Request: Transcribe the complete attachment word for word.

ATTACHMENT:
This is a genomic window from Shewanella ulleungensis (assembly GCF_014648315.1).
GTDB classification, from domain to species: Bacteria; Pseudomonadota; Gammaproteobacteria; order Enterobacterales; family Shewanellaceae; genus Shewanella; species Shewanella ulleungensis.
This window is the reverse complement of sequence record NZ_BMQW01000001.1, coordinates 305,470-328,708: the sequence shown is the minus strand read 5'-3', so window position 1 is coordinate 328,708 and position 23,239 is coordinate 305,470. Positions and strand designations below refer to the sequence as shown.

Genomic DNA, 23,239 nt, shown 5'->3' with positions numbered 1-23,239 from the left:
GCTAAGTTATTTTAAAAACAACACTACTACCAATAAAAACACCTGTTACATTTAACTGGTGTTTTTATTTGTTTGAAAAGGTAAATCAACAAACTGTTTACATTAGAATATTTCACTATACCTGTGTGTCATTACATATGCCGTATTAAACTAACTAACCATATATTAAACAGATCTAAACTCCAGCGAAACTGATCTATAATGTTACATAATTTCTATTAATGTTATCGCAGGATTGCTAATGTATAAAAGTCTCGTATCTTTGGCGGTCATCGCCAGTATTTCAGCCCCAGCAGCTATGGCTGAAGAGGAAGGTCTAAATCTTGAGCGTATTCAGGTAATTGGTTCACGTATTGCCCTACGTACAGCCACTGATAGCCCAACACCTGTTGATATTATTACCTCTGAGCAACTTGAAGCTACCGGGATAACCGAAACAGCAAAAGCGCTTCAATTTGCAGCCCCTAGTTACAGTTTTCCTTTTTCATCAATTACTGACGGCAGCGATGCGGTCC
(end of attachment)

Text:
This is a genomic window from Shewanella ulleungensis (assembly GCF_014648315.1).
GTDB classification, from domain to species: Bacteria; Pseudomonadota; Gammaproteobacteria; order Enterobacterales; family Shewanellaceae; genus Shewanella; species Shewanella ulleungensis.
This window is the reverse complement of sequence record NZ_BMQW01000001.1, coordinates 305,470-328,708: the sequence shown is the minus strand read 5'-3', so window position 1 is coordinate 328,708 and position 23,239 is coordinate 305,470. Positions and strand designations below refer to the sequence as shown.

Genomic DNA, 23,239 nt, shown 5'->3' with positions numbered 1-23,239 from the left:
GCTAAGTTATTTTAAAAACAACACTACTACCAATAAAAACACCTGTTACATTTAACTGGTGTTTTTATTTGTTTGAAAAGGTAAATCAACAAACTGTTTACATTAGAATATTTCACTATACCTGTGTGTCATTACATATGCCGTATTAAACTAACTAACCATATATTAAACAGATCTAAACTCCAGCGAAACTGATCTATAATGTTACATAATTTCTATTAATGTTATCGCAGGATTGCTAATGTATAAAAGTCTCGTATCTTTGGCGGTCATCGCCAGTATTTCAGCCCCAGCAGCTATGGCTGAAGAGGAAGGTCTAAATCTTGAGCGTATTCAGGTAATTGGTTCACGTATTGCCCTACGTACAGCCACTGATAGCCCAACACCTGTTGATATTATTACCTCTGAGCAACTTGAAGCTACCGGGATAACCGAAACAGCAAAAGCGCTTCAATTTGCAGCCCCTAGTTACAGTTTTCCTTTTTCATCAATTACTGACGGCAGCGATGCGGTCC